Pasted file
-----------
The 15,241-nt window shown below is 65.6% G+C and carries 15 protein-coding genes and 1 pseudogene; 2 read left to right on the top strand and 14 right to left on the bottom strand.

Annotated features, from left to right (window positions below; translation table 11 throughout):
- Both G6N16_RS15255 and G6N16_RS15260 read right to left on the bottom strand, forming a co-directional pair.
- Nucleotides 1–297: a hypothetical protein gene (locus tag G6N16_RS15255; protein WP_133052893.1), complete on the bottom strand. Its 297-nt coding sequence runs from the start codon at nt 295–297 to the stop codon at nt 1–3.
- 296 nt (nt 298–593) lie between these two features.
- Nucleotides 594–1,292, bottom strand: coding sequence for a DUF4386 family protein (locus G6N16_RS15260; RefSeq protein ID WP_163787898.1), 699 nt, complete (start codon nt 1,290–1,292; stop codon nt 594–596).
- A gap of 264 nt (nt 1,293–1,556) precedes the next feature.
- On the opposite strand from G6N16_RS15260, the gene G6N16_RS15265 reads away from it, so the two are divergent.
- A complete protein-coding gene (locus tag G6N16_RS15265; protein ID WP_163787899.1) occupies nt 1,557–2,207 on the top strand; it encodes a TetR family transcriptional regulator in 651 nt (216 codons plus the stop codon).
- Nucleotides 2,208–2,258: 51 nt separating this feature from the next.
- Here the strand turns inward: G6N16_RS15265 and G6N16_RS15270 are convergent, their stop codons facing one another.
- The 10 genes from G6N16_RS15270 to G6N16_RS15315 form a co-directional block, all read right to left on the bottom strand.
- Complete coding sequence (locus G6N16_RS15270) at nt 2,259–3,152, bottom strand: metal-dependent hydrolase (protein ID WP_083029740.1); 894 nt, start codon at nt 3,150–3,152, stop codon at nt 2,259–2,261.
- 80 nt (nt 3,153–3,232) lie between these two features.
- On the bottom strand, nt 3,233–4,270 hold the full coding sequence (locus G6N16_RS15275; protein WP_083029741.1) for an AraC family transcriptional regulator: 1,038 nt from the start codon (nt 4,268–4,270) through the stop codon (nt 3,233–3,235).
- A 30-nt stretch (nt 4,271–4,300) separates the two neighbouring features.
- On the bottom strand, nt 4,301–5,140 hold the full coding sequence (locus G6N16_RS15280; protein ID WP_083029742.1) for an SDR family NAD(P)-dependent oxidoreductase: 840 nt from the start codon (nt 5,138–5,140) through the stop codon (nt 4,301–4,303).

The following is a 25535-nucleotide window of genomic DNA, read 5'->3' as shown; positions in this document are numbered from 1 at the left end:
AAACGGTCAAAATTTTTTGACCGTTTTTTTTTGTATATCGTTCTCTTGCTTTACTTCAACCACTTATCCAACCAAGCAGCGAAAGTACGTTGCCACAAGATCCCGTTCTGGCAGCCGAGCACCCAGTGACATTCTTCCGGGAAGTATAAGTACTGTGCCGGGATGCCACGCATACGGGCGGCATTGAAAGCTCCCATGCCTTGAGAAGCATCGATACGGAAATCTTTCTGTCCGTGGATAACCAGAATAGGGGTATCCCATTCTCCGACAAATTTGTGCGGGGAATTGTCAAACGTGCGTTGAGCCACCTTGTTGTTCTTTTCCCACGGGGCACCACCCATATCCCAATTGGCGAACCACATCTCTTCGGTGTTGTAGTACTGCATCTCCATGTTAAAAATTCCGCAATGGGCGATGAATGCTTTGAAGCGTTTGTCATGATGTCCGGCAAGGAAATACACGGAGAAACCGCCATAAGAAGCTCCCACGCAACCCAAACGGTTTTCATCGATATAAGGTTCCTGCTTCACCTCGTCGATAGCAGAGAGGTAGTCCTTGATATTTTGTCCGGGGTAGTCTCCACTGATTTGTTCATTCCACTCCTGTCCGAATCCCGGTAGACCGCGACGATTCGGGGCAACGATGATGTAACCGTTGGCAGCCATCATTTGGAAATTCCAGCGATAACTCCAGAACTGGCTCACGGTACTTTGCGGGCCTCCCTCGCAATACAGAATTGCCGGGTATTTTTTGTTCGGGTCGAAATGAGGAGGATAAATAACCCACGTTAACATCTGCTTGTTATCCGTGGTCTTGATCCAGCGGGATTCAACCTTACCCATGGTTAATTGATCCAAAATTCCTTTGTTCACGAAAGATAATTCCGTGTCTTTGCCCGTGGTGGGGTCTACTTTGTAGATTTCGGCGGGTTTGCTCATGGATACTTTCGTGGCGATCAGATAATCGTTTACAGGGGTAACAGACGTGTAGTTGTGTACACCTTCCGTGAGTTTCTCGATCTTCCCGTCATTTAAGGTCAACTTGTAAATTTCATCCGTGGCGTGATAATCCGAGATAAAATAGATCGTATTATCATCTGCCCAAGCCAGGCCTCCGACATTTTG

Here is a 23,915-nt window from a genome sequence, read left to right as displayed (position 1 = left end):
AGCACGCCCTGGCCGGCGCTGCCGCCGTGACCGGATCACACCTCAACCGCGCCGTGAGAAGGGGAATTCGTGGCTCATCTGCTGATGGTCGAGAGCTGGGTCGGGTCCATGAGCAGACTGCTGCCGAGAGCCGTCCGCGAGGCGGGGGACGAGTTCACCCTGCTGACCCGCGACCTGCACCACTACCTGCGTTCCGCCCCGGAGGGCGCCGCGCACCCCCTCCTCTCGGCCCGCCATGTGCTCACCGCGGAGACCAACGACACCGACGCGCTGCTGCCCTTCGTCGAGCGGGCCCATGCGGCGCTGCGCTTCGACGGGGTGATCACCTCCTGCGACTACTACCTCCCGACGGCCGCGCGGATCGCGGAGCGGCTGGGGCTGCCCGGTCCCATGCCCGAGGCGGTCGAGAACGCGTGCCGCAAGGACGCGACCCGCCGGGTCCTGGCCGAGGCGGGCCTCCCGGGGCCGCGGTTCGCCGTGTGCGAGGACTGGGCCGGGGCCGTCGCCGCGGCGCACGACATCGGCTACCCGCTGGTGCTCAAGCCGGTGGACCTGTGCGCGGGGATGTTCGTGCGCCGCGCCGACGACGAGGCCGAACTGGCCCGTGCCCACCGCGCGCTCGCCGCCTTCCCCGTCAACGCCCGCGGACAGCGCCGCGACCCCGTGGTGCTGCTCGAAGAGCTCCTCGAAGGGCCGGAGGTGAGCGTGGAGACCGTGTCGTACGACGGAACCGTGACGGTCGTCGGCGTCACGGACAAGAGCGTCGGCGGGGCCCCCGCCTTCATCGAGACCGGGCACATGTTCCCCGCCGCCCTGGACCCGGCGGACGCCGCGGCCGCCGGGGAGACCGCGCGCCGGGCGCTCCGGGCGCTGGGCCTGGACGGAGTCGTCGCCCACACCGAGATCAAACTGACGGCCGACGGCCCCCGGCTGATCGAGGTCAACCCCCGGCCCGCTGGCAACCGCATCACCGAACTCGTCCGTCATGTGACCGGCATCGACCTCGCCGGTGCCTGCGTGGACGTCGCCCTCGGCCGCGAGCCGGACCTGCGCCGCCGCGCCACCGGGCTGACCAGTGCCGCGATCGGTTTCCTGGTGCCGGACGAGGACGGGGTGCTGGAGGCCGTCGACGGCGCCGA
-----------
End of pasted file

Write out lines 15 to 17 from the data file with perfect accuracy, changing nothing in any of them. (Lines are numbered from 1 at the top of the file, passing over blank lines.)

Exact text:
- On the bottom strand, nt 3,233–4,270 hold the full coding sequence (locus G6N16_RS15275; protein WP_083029741.1) for an AraC family transcriptional regulator: 1,038 nt from the start codon (nt 4,268–4,270) through the stop codon (nt 3,233–3,235).
- A 30-nt stretch (nt 4,271–4,300) separates the two neighbouring features.
- On the bottom strand, nt 4,301–5,140 hold the full coding sequence (locus G6N16_RS15280; protein ID WP_083029742.1) for an SDR family NAD(P)-dependent oxidoreductase: 840 nt from the start codon (nt 5,138–5,140) through the stop codon (nt 4,301–4,303).